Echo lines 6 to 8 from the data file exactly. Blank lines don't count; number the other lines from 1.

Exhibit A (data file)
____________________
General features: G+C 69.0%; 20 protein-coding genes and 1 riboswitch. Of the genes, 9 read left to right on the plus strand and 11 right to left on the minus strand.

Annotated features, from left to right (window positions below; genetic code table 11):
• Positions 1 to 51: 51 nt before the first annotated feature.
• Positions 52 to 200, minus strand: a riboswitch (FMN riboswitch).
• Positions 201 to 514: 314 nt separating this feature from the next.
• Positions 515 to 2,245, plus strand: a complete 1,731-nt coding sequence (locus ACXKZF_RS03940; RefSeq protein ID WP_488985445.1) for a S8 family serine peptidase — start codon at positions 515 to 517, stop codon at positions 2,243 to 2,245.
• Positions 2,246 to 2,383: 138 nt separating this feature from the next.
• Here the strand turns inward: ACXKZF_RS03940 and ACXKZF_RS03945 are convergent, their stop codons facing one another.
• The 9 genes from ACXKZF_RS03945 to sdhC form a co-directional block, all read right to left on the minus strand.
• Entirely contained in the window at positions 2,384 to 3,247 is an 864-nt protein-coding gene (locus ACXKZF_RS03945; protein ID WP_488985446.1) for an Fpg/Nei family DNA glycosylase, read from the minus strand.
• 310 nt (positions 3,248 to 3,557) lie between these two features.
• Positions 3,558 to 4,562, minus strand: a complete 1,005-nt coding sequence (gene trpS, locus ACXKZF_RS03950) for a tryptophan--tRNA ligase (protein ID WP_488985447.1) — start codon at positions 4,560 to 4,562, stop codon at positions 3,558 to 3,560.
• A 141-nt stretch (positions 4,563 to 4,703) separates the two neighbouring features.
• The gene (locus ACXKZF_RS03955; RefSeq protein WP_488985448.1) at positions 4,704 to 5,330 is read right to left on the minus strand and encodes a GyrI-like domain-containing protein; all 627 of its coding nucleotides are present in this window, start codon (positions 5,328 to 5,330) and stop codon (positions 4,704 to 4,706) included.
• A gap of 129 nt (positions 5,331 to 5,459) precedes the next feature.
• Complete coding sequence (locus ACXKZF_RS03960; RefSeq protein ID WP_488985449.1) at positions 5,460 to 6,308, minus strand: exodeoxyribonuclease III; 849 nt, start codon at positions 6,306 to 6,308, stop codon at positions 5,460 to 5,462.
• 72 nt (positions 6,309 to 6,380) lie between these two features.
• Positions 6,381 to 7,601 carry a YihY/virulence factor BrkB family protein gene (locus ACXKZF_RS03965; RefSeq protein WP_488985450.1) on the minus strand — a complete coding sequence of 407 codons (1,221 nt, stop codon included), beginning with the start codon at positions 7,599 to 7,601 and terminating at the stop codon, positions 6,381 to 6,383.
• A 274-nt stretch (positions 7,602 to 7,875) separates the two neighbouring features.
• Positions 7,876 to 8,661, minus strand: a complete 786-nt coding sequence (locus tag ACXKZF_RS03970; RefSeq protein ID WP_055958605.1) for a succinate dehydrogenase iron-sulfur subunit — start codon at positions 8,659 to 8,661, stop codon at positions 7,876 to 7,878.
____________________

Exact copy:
• Positions 515 to 2,245, plus strand: a complete 1,731-nt coding sequence (locus ACXKZF_RS03940; RefSeq protein ID WP_488985445.1) for a S8 family serine peptidase — start codon at positions 515 to 517, stop codon at positions 2,243 to 2,245.
• Positions 2,246 to 2,383: 138 nt separating this feature from the next.
• Here the strand turns inward: ACXKZF_RS03940 and ACXKZF_RS03945 are convergent, their stop codons facing one another.